“We’ve not long opened as a Guest House”, Debbie explained as she looked for our room key. “Before this it was just my family home”. She gestured casually to the huge ornate chandelier above us. I asked Debbie if the house had always looked like this – expecting that it was most probably the product of some fancy London designer. Her answer surprised me. “Oh yeah, it’s always been like this!”, Debbie explained, “my husband and I love going to all the antique auctions. The kids grew up surrounded by this stuff.”
I looked again at the taxidermy giraffe and tried to imagine what growing up in such a house might be like. Amazing, probably.
It turns out that Debbie was not just a successful hotelier, but ran several businesses throughout Durham, including the beautifully appointed Zen restaurant. After an incredible dinner here, we spent the night sleeping under the glow of the city’s spectacular cathedral; the sight of it filling our window.
It was an exceptional stay at a beautiful, hidden gem of a hotel, and comes highly recommended to anyone spending a weekend break in Durham.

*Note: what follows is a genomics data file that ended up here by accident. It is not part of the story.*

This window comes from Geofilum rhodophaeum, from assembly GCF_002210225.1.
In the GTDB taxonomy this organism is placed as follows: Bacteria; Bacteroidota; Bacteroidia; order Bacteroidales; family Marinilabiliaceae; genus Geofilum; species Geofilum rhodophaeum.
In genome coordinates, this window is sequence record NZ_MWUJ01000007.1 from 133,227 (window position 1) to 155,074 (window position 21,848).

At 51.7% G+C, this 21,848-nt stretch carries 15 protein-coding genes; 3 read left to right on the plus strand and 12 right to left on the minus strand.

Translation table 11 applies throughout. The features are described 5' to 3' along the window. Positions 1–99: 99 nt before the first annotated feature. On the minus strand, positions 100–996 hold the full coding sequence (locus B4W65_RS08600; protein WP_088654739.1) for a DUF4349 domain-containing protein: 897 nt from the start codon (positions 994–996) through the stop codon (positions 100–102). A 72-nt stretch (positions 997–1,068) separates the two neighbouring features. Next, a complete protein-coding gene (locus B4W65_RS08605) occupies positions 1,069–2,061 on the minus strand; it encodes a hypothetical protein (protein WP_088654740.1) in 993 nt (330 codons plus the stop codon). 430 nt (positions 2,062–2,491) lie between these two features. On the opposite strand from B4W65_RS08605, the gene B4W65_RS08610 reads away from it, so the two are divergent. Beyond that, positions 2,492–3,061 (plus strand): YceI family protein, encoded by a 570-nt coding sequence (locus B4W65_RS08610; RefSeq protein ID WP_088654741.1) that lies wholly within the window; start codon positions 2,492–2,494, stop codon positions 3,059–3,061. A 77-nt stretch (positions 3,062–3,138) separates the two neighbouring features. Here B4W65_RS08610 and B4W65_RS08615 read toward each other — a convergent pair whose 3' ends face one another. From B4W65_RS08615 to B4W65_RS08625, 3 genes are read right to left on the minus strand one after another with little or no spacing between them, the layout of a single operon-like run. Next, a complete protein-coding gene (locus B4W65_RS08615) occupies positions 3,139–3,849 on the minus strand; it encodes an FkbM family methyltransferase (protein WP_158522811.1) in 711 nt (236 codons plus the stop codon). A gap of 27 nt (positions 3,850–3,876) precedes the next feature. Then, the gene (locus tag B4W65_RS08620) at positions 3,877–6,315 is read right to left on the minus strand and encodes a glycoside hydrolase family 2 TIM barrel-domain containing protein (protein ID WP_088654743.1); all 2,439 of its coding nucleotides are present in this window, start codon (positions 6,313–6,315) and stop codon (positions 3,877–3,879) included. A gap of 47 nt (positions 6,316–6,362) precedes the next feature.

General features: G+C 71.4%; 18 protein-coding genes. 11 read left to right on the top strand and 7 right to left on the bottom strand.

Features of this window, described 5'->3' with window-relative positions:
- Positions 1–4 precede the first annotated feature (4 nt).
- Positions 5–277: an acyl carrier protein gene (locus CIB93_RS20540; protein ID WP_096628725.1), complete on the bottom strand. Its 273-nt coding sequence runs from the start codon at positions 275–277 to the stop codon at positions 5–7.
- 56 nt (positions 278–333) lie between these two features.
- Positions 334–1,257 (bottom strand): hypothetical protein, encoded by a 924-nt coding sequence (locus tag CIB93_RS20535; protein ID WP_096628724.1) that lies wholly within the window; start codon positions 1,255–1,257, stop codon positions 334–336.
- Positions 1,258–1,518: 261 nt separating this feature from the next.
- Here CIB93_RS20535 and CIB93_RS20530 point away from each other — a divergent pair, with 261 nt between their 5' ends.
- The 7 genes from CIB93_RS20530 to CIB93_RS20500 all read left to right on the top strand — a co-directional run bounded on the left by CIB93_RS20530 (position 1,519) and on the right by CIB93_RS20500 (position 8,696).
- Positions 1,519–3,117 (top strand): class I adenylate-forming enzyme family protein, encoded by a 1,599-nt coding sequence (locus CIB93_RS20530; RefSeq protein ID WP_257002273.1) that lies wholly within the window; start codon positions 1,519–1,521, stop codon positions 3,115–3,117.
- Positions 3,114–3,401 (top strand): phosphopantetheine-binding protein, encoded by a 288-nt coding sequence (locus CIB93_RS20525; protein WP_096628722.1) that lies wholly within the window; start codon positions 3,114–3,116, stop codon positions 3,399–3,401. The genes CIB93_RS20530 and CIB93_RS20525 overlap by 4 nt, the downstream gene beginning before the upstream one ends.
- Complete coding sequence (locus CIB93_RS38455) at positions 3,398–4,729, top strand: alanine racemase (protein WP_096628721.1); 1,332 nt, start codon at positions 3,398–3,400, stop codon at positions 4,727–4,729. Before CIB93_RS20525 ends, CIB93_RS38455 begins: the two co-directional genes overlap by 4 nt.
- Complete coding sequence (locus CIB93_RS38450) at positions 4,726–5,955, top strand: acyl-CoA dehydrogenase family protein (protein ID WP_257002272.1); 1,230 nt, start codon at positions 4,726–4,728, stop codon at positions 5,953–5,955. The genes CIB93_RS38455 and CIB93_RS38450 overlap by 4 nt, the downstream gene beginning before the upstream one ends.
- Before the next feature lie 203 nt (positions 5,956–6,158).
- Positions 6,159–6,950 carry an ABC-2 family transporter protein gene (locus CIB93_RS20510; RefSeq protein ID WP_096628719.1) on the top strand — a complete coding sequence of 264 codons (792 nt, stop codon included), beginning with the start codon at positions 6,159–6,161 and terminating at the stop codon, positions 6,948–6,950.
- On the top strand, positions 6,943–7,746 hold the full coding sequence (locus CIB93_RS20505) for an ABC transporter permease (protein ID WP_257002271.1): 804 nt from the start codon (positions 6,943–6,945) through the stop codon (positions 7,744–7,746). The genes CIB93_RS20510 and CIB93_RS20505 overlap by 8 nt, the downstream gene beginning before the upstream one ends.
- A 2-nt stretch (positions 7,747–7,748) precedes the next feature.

Double rooms at the Forty Winks Guest House and Residence begin at £110 per night.
After stepping off the train, we kick started our weekend break in Durham with a visit to the station’s pub: The Waiting Room. Here we were to have our first taste of Durham [quite literally], courtesy of the talented Jessica Tomlinson, Head Distiller of Durham Distillery.
“I wanted to make the gin a little different” she explained as we sat down, ice cold gin and tonics already waiting for us. “I didn’t want it to be a run-of-the-mill flavour, but one that would divide opinion”. With hints of pink peppercorn, celery seed, elderflower and juniper, the gin was both sharp and warming. I probably drank mine a little bit too quickly. Without the bitterness of many other gins, it was the perfect antidote to the warm train journey up – cutting through the hours spent in an overheated carriage.